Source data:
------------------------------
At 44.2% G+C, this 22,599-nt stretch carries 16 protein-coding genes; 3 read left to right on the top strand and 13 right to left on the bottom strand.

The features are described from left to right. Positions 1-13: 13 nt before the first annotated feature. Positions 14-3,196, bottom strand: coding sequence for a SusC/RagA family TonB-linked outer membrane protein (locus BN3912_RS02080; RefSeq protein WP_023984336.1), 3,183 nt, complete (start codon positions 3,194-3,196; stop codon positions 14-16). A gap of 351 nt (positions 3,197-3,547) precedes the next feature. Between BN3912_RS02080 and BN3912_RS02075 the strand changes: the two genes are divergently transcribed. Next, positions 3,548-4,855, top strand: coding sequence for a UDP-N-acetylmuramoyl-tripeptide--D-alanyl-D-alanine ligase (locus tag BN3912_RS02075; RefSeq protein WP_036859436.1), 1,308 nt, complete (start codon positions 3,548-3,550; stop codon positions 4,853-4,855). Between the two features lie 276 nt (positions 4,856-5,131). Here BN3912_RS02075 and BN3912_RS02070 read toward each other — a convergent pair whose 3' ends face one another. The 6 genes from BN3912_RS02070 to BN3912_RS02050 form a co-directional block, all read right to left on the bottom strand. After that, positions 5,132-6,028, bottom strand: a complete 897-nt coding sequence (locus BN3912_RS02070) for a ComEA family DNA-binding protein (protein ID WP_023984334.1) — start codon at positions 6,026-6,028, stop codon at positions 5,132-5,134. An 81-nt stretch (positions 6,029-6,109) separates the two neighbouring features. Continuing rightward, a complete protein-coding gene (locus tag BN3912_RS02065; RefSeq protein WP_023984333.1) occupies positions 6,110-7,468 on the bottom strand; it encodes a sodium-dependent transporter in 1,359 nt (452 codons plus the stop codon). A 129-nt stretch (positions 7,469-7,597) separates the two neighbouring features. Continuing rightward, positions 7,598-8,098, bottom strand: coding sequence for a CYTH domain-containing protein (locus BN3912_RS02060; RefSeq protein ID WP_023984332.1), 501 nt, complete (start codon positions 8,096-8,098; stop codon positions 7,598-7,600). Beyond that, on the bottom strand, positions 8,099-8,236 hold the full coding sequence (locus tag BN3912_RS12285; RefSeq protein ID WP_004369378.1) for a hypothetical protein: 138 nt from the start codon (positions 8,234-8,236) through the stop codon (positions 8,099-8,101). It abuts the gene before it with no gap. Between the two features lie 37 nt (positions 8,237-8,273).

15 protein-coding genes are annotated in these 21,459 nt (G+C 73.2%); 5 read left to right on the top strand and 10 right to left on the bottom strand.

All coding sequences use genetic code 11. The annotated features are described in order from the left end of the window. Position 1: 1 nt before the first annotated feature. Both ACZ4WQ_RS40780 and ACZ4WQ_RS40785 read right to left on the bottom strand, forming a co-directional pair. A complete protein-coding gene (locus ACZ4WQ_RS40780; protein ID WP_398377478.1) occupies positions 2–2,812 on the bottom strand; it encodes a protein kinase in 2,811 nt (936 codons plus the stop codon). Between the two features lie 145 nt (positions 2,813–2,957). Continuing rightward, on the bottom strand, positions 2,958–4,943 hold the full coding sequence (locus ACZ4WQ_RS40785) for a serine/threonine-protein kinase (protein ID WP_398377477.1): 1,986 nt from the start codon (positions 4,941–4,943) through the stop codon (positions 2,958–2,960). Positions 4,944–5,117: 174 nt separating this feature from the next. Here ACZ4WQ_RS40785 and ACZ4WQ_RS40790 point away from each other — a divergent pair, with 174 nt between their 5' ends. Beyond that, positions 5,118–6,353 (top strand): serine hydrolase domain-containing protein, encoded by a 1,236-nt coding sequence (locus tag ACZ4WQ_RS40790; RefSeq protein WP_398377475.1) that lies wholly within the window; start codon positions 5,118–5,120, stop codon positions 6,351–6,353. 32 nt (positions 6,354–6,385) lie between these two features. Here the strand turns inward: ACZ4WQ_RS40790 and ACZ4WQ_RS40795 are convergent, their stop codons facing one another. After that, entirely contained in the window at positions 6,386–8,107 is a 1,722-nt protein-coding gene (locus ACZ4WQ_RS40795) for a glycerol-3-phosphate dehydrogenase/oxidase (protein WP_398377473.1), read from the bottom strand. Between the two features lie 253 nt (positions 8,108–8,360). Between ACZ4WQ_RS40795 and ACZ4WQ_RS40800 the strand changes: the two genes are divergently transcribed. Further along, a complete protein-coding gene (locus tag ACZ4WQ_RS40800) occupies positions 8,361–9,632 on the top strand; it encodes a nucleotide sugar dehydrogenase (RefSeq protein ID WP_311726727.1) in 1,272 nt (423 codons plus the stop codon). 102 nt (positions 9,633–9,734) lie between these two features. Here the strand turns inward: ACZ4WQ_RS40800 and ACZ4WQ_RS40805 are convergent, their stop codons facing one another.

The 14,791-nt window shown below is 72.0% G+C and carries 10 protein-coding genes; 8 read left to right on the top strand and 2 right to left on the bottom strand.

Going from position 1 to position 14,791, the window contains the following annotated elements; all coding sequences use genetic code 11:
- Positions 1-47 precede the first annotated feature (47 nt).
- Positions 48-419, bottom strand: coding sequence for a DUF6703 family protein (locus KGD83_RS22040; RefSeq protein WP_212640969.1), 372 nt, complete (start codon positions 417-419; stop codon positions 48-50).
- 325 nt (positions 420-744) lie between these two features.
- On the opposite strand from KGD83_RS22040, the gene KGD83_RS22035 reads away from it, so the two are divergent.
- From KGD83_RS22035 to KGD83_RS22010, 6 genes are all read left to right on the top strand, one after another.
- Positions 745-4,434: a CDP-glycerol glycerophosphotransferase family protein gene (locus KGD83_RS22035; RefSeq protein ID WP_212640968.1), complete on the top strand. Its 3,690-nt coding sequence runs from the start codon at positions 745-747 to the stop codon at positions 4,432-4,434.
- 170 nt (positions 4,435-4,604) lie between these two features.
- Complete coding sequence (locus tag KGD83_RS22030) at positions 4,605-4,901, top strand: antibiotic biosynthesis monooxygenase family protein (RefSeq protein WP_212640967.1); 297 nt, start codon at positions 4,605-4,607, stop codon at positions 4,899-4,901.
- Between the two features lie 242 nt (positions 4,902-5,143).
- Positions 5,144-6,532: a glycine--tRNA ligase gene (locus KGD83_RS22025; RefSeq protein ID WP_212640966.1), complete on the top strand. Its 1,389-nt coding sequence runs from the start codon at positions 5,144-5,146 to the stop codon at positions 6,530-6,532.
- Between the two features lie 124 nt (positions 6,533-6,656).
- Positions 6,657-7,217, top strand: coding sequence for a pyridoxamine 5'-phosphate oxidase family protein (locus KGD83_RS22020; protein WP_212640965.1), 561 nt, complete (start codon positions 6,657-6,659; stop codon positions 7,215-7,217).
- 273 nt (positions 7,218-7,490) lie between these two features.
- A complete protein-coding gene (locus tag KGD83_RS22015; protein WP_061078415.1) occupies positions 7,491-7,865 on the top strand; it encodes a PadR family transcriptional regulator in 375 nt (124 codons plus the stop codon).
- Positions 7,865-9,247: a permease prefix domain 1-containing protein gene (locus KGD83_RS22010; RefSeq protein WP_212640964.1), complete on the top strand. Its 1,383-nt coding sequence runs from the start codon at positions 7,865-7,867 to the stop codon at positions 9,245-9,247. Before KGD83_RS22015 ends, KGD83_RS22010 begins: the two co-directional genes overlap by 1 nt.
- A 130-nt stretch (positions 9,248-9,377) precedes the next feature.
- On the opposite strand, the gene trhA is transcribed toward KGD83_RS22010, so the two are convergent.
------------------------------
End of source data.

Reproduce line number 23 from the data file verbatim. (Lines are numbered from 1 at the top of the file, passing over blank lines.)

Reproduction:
- On the opposite strand, the gene trhA is transcribed toward KGD83_RS22010, so the two are convergent.